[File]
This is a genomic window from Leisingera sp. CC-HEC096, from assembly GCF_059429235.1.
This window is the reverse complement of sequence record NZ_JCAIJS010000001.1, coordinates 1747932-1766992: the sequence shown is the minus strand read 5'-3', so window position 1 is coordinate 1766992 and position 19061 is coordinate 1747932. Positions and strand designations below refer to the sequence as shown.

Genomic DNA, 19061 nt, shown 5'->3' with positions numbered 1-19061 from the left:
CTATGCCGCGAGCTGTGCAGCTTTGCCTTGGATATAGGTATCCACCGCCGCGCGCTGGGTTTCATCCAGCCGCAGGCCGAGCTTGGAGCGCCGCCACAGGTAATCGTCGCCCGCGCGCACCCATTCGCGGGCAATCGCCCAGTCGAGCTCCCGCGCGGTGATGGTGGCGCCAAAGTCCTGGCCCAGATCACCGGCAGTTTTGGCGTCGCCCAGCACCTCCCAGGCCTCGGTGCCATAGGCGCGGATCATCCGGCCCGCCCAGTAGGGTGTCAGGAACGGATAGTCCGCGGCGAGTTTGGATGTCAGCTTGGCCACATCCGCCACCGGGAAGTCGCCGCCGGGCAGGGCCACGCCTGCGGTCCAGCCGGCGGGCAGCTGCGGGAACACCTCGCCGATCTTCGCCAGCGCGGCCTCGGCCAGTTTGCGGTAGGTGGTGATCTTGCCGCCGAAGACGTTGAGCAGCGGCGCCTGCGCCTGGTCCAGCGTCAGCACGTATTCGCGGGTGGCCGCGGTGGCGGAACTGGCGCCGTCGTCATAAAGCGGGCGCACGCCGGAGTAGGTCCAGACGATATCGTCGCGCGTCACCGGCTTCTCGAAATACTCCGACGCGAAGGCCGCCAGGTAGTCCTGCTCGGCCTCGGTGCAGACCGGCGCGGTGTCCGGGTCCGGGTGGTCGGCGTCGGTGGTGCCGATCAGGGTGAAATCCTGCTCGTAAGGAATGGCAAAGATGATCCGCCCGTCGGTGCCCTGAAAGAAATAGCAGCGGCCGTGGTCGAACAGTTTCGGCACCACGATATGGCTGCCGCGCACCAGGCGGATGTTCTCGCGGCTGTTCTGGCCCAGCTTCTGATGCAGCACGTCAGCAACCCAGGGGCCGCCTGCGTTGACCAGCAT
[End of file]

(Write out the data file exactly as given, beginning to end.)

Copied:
This is a genomic window from Leisingera sp. CC-HEC096, from assembly GCF_059429235.1.
This window is the reverse complement of sequence record NZ_JCAIJS010000001.1, coordinates 1747932-1766992: the sequence shown is the minus strand read 5'-3', so window position 1 is coordinate 1766992 and position 19061 is coordinate 1747932. Positions and strand designations below refer to the sequence as shown.

Genomic DNA, 19061 nt, shown 5'->3' with positions numbered 1-19061 from the left:
CTATGCCGCGAGCTGTGCAGCTTTGCCTTGGATATAGGTATCCACCGCCGCGCGCTGGGTTTCATCCAGCCGCAGGCCGAGCTTGGAGCGCCGCCACAGGTAATCGTCGCCCGCGCGCACCCATTCGCGGGCAATCGCCCAGTCGAGCTCCCGCGCGGTGATGGTGGCGCCAAAGTCCTGGCCCAGATCACCGGCAGTTTTGGCGTCGCCCAGCACCTCCCAGGCCTCGGTGCCATAGGCGCGGATCATCCGGCCCGCCCAGTAGGGTGTCAGGAACGGATAGTCCGCGGCGAGTTTGGATGTCAGCTTGGCCACATCCGCCACCGGGAAGTCGCCGCCGGGCAGGGCCACGCCTGCGGTCCAGCCGGCGGGCAGCTGCGGGAACACCTCGCCGATCTTCGCCAGCGCGGCCTCGGCCAGTTTGCGGTAGGTGGTGATCTTGCCGCCGAAGACGTTGAGCAGCGGCGCCTGCGCCTGGTCCAGCGTCAGCACGTATTCGCGGGTGGCCGCGGTGGCGGAACTGGCGCCGTCGTCATAAAGCGGGCGCACGCCGGAGTAGGTCCAGACGATATCGTCGCGCGTCACCGGCTTCTCGAAATACTCCGACGCGAAGGCCGCCAGGTAGTCCTGCTCGGCCTCGGTGCAGACCGGCGCGGTGTCCGGGTCCGGGTGGTCGGCGTCGGTGGTGCCGATCAGGGTGAAATCCTGCTCGTAAGGAATGGCAAAGATGATCCGCCCGTCGGTGCCCTGAAAGAAATAGCAGCGGCCGTGGTCGAACAGTTTCGGCACCACGATATGGCTGCCGCGCACCAGGCGGATGTTCTCGCGGCTGTTCTGGCCCAGCTTCTGATGCAGCACGTCAGCAACCCAGGGGCCGCCTGCGTTGACCAGCAT